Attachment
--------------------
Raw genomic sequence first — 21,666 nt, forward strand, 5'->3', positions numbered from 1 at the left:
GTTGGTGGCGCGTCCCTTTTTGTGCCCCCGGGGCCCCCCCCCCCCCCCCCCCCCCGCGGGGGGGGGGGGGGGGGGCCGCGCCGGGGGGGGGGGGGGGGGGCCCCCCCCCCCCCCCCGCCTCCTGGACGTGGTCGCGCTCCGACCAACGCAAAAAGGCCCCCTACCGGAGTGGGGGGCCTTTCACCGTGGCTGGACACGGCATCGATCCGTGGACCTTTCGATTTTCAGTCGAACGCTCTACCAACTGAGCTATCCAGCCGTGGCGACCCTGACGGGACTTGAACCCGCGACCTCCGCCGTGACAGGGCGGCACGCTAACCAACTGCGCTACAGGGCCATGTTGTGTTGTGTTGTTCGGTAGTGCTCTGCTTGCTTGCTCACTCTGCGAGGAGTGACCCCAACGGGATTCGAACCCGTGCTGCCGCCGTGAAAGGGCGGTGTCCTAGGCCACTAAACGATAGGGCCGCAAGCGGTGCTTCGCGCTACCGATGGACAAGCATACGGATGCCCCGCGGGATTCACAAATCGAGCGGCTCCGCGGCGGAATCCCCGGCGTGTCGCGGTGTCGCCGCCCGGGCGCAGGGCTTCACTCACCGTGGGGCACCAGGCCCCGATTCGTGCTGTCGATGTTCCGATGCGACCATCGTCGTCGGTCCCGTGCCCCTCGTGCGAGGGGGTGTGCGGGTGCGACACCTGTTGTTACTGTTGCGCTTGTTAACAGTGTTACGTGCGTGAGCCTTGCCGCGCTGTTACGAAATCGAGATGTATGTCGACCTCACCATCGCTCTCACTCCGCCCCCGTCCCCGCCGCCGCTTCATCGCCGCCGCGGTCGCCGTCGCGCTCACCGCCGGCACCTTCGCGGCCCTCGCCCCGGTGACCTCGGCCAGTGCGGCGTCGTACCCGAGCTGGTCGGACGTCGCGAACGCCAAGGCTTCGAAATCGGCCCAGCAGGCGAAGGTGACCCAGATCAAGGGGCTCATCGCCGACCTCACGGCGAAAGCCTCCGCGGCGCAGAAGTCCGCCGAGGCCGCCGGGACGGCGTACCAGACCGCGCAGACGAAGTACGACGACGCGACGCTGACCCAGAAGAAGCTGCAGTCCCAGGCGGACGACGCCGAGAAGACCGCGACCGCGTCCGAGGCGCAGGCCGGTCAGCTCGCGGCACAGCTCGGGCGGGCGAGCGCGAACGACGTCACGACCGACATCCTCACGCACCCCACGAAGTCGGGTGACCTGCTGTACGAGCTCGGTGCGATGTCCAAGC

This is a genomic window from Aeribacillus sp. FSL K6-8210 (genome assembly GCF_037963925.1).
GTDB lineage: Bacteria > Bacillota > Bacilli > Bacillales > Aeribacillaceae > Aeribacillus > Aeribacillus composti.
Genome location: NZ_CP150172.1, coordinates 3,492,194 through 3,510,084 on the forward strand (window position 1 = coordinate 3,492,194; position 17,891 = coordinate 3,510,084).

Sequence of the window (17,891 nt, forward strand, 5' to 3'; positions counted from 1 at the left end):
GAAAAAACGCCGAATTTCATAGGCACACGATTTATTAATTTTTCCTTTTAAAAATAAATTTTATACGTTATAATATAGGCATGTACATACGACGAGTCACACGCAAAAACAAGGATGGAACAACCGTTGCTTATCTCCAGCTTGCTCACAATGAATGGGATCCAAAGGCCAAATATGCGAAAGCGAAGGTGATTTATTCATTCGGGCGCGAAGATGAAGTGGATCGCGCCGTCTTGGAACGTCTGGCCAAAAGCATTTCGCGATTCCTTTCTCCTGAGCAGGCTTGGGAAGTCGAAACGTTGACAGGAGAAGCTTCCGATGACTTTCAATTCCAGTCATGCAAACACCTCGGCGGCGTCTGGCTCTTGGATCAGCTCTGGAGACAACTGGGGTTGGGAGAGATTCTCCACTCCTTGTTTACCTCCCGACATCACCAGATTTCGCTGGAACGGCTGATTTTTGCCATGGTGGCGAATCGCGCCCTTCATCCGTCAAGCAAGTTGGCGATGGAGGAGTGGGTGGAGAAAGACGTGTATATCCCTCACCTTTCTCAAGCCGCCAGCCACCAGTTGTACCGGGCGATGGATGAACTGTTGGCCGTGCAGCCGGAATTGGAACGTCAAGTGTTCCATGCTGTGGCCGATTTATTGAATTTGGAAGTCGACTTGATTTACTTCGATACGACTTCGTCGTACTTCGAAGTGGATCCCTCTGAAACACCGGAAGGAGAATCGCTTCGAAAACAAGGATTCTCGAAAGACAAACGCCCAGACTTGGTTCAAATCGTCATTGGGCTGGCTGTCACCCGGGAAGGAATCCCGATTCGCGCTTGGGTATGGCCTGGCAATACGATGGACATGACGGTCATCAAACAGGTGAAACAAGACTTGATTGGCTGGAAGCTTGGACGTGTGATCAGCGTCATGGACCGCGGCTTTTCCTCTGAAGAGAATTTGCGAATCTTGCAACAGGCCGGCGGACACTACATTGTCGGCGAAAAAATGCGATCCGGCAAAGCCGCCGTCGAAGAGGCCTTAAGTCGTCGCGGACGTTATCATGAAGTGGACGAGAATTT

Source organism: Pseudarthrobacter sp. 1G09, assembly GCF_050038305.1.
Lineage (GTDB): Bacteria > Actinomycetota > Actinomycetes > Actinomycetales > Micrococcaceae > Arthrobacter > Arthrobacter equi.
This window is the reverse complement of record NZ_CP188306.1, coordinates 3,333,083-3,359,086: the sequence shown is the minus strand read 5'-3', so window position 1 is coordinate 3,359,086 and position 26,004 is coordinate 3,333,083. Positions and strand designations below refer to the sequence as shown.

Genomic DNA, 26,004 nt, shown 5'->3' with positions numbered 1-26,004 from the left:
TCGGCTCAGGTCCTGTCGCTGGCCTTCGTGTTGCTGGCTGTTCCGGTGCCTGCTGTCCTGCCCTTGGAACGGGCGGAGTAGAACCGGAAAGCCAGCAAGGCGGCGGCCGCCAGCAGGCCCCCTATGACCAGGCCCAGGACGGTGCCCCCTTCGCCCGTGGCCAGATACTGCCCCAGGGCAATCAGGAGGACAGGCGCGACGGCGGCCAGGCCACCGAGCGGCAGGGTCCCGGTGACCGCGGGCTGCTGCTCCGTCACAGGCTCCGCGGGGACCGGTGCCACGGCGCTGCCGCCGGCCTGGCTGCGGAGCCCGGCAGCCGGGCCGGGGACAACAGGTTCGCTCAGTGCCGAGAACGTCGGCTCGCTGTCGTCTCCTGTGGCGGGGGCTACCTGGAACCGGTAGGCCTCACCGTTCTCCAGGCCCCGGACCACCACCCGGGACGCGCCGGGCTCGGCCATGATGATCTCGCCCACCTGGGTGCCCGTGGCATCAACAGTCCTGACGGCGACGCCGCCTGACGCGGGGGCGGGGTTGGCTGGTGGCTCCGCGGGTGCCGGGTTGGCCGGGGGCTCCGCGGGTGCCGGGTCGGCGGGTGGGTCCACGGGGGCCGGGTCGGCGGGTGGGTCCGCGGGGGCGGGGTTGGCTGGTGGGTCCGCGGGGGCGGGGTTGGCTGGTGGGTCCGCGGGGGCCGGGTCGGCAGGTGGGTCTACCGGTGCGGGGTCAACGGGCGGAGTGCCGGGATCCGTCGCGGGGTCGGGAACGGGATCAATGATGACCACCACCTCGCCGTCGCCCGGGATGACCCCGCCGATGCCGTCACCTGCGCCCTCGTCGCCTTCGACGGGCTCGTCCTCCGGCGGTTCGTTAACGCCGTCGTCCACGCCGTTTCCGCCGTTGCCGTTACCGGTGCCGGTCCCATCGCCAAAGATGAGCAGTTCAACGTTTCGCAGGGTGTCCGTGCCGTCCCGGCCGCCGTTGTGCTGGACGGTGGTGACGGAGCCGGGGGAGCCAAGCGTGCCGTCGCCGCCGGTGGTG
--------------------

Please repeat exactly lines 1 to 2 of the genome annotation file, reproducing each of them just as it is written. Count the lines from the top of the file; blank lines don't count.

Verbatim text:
Raw genomic sequence first — 21,666 nt, forward strand, 5'->3', positions numbered from 1 at the left:
GTTGGTGGCGCGTCCCTTTTTGTGCCCCCGGGGCCCCCCCCCCCCCCCCCCCCCCGCGGGGGGGGGGGGGGGGGGCCGCGCCGGGGGGGGGGGGGGGGGGCCCCCCCCCCCCCCCCGCCTCCTGGACGTGGTCGCGCTCCGACCAACGCAAAAAGGCCCCCTACCGGAGTGGGGGGCCTTTCACCGTGGCTGGACACGGCATCGATCCGTGGACCTTTCGATTTTCAGTCGAACGCTCTACCAACTGAGCTATCCAGCCGTGGCGACCCTGACGGGACTTGAACCCGCGACCTCCGCCGTGACAGGGCGGCACGCTAACCAACTGCGCTACAGGGCCATGTTGTGTTGTGTTGTTCGGTAGTGCTCTGCTTGCTTGCTCACTCTGCGAGGAGTGACCCCAACGGGATTCGAACCCGTGCTGCCGCCGTGAAAGGGCGGTGTCCTAGGCCACTAAACGATAGGGCCGCAAGCGGTGCTTCGCGCTACCGATGGACAAGCATACGGATGCCCCGCGGGATTCACAAATCGAGCGGCTCCGCGGCGGAATCCCCGGCGTGTCGCGGTGTCGCCGCCCGGGCGCAGGGCTTCACTCACCGTGGGGCACCAGGCCCCGATTCGTGCTGTCGATGTTCCGATGCGACCATCGTCGTCGGTCCCGTGCCCCTCGTGCGAGGGGGTGTGCGGGTGCGACACCTGTTGTTACTGTTGCGCTTGTTAACAGTGTTACGTGCGTGAGCCTTGCCGCGCTGTTACGAAATCGAGATGTATGTCGACCTCACCATCGCTCTCACTCCGCCCCCGTCCCCGCCGCCGCTTCATCGCCGCCGCGGTCGCCGTCGCGCTCACCGCCGGCACCTTCGCGGCCCTCGCCCCGGTGACCTCGGCCAGTGCGGCGTCGTACCCGAGCTGGTCGGACGTCGCGAACGCCAAGGCTTCGAAATCGGCCCAGCAGGCGAAGGTGACCCAGATCAAGGGGCTCATCGCCGACCTCACGGCGAAAGCCTCCGCGGCGCAGAAGTCCGCCGAGGCCGCCGGGACGGCGTACCAGACCGCGCAGACGAAGTACGACGACGCGACGCTGACCCAGAAGAAGCTGCAGTCCCAGGCGGACGACGCCGAGAAGACCGCGACCGCGTCCGAGGCGCAGGCCGGTCAGCTCGCGGCACAGCTCGGGCGGGCGAGCGCGAACGACGTCACGACCGACATCCTCACGCACCCCACGAAGTCGGGTGACCTGCTGTACGAGCTCGGTGCGATGTCCAAGC